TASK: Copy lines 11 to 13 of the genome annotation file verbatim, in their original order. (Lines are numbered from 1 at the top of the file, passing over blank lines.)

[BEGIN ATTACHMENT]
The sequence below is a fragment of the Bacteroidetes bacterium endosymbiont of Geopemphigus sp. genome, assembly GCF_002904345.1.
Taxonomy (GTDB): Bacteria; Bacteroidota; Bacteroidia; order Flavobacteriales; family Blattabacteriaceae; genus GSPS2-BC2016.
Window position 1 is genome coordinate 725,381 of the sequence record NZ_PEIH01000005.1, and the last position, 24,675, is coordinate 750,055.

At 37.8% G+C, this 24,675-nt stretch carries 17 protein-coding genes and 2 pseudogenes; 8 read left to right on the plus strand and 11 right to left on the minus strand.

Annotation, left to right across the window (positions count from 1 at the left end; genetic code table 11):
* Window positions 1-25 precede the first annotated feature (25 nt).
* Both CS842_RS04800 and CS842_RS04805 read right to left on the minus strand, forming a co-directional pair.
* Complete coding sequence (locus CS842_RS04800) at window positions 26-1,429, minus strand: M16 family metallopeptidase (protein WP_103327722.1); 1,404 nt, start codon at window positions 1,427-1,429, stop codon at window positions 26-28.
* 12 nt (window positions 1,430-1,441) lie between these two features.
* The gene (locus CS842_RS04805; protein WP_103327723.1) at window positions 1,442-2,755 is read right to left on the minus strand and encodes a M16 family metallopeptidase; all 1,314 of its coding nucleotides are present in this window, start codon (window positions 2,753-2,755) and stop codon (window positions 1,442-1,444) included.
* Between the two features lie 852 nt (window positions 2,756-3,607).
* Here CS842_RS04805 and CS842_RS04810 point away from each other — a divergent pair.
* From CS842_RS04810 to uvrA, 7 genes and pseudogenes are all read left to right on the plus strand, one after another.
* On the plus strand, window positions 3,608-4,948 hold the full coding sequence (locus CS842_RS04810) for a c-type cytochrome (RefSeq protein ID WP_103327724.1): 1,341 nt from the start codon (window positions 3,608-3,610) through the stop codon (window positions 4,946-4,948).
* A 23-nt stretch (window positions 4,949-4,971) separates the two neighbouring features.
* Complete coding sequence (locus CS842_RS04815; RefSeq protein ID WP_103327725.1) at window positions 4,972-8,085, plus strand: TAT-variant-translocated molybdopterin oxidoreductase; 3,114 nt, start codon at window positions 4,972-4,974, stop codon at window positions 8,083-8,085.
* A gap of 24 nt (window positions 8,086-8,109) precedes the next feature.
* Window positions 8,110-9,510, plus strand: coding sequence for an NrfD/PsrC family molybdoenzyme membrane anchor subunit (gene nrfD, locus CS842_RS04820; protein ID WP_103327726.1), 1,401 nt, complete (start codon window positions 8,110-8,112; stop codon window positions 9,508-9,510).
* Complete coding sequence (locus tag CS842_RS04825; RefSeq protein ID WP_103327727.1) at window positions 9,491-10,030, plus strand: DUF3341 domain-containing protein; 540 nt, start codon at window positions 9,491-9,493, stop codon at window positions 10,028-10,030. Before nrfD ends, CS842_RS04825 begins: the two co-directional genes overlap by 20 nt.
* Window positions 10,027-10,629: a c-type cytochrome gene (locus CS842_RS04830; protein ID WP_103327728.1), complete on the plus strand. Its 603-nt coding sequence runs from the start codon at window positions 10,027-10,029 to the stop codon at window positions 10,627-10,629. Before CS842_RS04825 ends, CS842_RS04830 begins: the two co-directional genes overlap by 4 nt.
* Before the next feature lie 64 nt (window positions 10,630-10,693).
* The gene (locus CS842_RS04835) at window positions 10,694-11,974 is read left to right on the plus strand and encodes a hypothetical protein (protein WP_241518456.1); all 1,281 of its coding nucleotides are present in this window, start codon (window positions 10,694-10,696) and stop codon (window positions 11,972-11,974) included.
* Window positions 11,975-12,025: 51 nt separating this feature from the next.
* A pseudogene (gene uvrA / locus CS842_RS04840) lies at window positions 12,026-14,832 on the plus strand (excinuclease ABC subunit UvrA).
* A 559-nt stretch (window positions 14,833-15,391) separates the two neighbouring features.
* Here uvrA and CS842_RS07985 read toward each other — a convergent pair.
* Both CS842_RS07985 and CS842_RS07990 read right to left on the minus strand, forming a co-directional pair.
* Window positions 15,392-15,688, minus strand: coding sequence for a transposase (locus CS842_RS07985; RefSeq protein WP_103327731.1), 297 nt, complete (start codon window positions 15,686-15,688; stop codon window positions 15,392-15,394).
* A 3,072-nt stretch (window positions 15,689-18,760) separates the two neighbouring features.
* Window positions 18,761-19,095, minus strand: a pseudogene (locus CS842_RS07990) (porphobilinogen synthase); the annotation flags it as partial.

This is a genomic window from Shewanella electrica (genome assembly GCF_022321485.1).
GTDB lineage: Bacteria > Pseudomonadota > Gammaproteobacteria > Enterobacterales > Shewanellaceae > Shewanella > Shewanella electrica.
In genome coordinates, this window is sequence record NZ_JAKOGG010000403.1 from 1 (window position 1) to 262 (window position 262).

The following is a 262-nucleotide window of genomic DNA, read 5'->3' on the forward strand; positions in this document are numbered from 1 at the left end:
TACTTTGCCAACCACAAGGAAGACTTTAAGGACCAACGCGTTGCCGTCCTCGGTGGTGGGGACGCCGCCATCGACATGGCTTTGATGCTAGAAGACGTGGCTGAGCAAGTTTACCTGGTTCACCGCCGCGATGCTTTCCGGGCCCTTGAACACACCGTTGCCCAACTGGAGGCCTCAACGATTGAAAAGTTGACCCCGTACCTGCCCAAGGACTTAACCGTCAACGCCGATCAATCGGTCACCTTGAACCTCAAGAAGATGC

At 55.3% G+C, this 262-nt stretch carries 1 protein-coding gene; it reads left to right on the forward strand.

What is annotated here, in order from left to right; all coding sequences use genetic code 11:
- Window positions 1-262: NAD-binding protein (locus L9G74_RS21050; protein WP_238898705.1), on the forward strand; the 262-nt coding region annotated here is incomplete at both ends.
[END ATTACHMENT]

* Between the two features lie 852 nt (window positions 2,756-3,607).
* Here CS842_RS04805 and CS842_RS04810 point away from each other — a divergent pair.
* From CS842_RS04810 to uvrA, 7 genes and pseudogenes are all read left to right on the plus strand, one after another.